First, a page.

Sunday, 19 June 2016

Brexit for a progressive immigration policy

In my last post, I quoted from British Future's "How To Talk About Immigration" in stating that the majority of the British public "hold pragmatic and nuanced views".  To illustrate this, I've reproduced one of their pie charts in the picture above. At this particular time, I feel it is important to emphasise that Britain remains a country where the majority are moderate and reasonable.

The shocking events of Thursday 16th June means two young children have lost their mother and a husband has lost his wife. I confess I wasn't aware of Jo Cox the MP, and I follow politics more than most people, but by all accounts she was an MP of particular compassion, dedication and integrity.

The sequence of events and the motive for the killing are unclear. We do not know whether this deed was prompted by mental illness or extremist views, or both, or neither. While the due process of law must be followed to uncover the truth, politically it does not matter - the killer does not speak for us. Leave or Remain, Left or Right, Black or White, Gay or Straight - he does not speak for us. I gather the man charged with this murder is Scottish - should he be convicted, that does not taint Scotland by association.

Regrettably, some in the Remain campaign have stooped to appalling opportunism in using the violent act of one individual to smear the entire Leave campaign.  The narrative being constructed is that to even question immigration policy or EU membership is akin to hate crime and in some way to blame for this weeks tragic event. That is a very broad demographic to accuse:
  • The Prime Minister, David Cameron, has consistently promised to cut net immigration to "ten's of thousands".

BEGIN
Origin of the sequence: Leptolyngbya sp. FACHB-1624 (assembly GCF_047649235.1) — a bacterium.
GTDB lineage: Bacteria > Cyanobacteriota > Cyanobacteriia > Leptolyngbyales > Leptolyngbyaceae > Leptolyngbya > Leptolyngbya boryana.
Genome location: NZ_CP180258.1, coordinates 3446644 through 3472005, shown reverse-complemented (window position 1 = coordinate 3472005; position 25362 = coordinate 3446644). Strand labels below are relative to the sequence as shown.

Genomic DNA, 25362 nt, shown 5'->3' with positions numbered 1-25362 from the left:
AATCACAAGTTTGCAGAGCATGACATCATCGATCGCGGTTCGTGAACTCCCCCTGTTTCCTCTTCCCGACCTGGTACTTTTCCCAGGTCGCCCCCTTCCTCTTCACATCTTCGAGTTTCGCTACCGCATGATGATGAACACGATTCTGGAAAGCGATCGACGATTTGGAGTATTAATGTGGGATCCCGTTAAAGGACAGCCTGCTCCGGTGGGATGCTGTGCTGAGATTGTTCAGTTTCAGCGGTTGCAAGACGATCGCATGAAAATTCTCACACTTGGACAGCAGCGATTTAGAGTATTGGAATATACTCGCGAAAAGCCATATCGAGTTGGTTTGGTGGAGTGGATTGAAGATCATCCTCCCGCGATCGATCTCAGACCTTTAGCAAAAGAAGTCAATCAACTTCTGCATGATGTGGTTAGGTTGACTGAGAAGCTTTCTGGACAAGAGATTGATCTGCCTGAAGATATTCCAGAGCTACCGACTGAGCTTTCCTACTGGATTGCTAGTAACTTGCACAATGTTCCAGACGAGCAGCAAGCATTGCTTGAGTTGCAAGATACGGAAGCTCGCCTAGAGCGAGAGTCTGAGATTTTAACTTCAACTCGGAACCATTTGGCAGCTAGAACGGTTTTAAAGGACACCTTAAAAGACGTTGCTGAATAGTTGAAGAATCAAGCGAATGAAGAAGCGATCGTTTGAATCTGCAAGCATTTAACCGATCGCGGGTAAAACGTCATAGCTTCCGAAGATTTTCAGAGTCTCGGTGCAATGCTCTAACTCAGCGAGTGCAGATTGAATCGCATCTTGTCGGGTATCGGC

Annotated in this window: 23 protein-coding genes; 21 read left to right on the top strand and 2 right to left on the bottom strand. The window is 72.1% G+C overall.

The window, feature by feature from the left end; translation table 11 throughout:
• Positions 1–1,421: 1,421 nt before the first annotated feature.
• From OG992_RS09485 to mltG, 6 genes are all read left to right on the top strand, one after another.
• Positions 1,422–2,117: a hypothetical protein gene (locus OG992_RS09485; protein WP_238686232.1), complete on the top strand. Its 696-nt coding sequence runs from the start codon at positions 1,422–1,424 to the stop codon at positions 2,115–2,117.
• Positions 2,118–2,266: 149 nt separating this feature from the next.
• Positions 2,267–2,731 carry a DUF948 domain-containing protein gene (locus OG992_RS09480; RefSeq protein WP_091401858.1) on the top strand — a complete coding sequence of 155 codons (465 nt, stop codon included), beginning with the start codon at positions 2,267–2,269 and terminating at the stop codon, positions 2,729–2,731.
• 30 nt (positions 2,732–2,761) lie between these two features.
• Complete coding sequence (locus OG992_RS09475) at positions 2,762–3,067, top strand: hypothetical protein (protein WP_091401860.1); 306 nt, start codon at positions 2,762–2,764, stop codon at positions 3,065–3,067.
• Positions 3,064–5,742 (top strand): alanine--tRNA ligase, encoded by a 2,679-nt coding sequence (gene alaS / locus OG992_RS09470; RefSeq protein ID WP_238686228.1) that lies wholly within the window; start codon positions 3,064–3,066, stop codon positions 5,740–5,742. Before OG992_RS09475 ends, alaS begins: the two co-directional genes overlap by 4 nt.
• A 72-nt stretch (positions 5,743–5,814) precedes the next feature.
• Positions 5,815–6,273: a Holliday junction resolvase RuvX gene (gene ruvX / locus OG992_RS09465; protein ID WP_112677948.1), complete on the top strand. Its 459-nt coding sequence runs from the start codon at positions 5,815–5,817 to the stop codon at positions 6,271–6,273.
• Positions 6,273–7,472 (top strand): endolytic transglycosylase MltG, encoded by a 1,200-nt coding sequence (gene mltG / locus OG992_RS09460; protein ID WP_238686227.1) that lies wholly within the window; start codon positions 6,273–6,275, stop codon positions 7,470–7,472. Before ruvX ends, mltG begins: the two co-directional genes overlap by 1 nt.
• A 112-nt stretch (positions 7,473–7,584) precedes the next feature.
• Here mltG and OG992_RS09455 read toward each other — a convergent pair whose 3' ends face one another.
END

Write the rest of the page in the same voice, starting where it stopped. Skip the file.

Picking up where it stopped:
• The Chancellor, George Osborne, in his Treasury economic analysis of EU membership refers to unskilled immigration being too high.
  • In recent days, Theresa May (Home Secretary), Tom Watson (Labour Deputy Leader). Ed Balls (former Labour Shadow Chancellor) have all spoken of the need for immigration control and limits of free movement within the EU.
  • Vote Leave contains Lord Owen (former Labour Foreign Secretary, former Leader of the Social Democrats, long-time europhile and recent convert to Leave), Gisella Stuart (German born and bred Labour MP), Priti Patel (Conservative minister, born in London to a Ugandan Indian family).
Are we really to believe that these people, along with half of the UK population, are toxic xenophobes ? I gather that the last 4 MPs to be murdered were victims of the IRA, whose political arm, Sinn Fein, support Remain - are Remain tainted by such association ? The  answer to both these questions is of course No.

UK public concerns over immigration

As for myself, while I'm clearly committed to Leave, my motivation is not immigration. I've historically had a liberal view on immigration "it's good for the economy - what's the problem?". But it was pointed out to me that I live in a rural part of the country and am a reasonably well-paid professional - so it was easy for me to be "liberal" on immigration.  Fair point.  So over the last year or two I have made a concerted effort to understand immigration concerns.

The main concern people have is simply the volume of immigration.   I personally don't have concerns over eventual population size or population density.  While England has a high population density by European standards (on a par with Netherlands), it is less than half that of Jersey or Guernsey. England's population problem is more one of distribution, arising from unbalanced economic growth.  But there are valid concerns over the rate of immigration that can be absorbed and integrated. In particular, an effectively limitless supply of low-wage labour resulting in :
- wage compression for lower paid UK workers;
- severely reduced investment in training UK workers, especially the young;
- increased load on services and infrastructure, especially as below median incomes contribute less in tax revenue than the value of benefits & services consumed.